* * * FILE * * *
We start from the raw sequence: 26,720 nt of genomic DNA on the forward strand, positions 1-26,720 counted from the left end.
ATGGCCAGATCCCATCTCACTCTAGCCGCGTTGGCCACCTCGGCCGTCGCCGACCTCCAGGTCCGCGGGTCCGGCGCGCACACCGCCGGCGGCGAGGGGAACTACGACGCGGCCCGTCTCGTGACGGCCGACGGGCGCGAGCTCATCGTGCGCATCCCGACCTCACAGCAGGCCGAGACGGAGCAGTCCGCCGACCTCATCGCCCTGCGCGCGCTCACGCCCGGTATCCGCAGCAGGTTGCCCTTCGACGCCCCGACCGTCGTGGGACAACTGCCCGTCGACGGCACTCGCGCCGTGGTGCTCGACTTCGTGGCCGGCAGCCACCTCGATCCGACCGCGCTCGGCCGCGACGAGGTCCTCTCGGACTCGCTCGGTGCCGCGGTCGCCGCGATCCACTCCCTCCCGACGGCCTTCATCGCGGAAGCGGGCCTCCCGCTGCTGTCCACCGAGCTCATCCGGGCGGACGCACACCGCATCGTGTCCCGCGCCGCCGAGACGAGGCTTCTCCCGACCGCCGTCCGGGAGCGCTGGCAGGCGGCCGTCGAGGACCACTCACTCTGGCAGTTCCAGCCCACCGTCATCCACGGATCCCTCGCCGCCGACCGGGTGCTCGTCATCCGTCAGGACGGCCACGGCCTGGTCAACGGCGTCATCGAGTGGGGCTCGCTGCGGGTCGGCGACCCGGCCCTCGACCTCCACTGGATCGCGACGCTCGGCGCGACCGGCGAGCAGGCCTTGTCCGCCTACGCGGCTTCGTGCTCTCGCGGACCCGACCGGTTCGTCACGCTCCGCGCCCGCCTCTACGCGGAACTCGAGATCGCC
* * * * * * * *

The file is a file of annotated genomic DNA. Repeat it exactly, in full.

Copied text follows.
We start from the raw sequence: 26,720 nt of genomic DNA on the forward strand, positions 1-26,720 counted from the left end.
ATGGCCAGATCCCATCTCACTCTAGCCGCGTTGGCCACCTCGGCCGTCGCCGACCTCCAGGTCCGCGGGTCCGGCGCGCACACCGCCGGCGGCGAGGGGAACTACGACGCGGCCCGTCTCGTGACGGCCGACGGGCGCGAGCTCATCGTGCGCATCCCGACCTCACAGCAGGCCGAGACGGAGCAGTCCGCCGACCTCATCGCCCTGCGCGCGCTCACGCCCGGTATCCGCAGCAGGTTGCCCTTCGACGCCCCGACCGTCGTGGGACAACTGCCCGTCGACGGCACTCGCGCCGTGGTGCTCGACTTCGTGGCCGGCAGCCACCTCGATCCGACCGCGCTCGGCCGCGACGAGGTCCTCTCGGACTCGCTCGGTGCCGCGGTCGCCGCGATCCACTCCCTCCCGACGGCCTTCATCGCGGAAGCGGGCCTCCCGCTGCTGTCCACCGAGCTCATCCGGGCGGACGCACACCGCATCGTGTCCCGCGCCGCCGAGACGAGGCTTCTCCCGACCGCCGTCCGGGAGCGCTGGCAGGCGGCCGTCGAGGACCACTCACTCTGGCAGTTCCAGCCCACCGTCATCCACGGATCCCTCGCCGCCGACCGGGTGCTCGTCATCCGTCAGGACGGCCACGGCCTGGTCAACGGCGTCATCGAGTGGGGCTCGCTGCGGGTCGGCGACCCGGCCCTCGACCTCCACTGGATCGCGACGCTCGGCGCGACCGGCGAGCAGGCCTTGTCCGCCTACGCGGCTTCGTGCTCTCGCGGACCCGACCGGTTCGTCACGCTCCGCGCCCGCCTCTACGCGGAACTCGAGATCGCC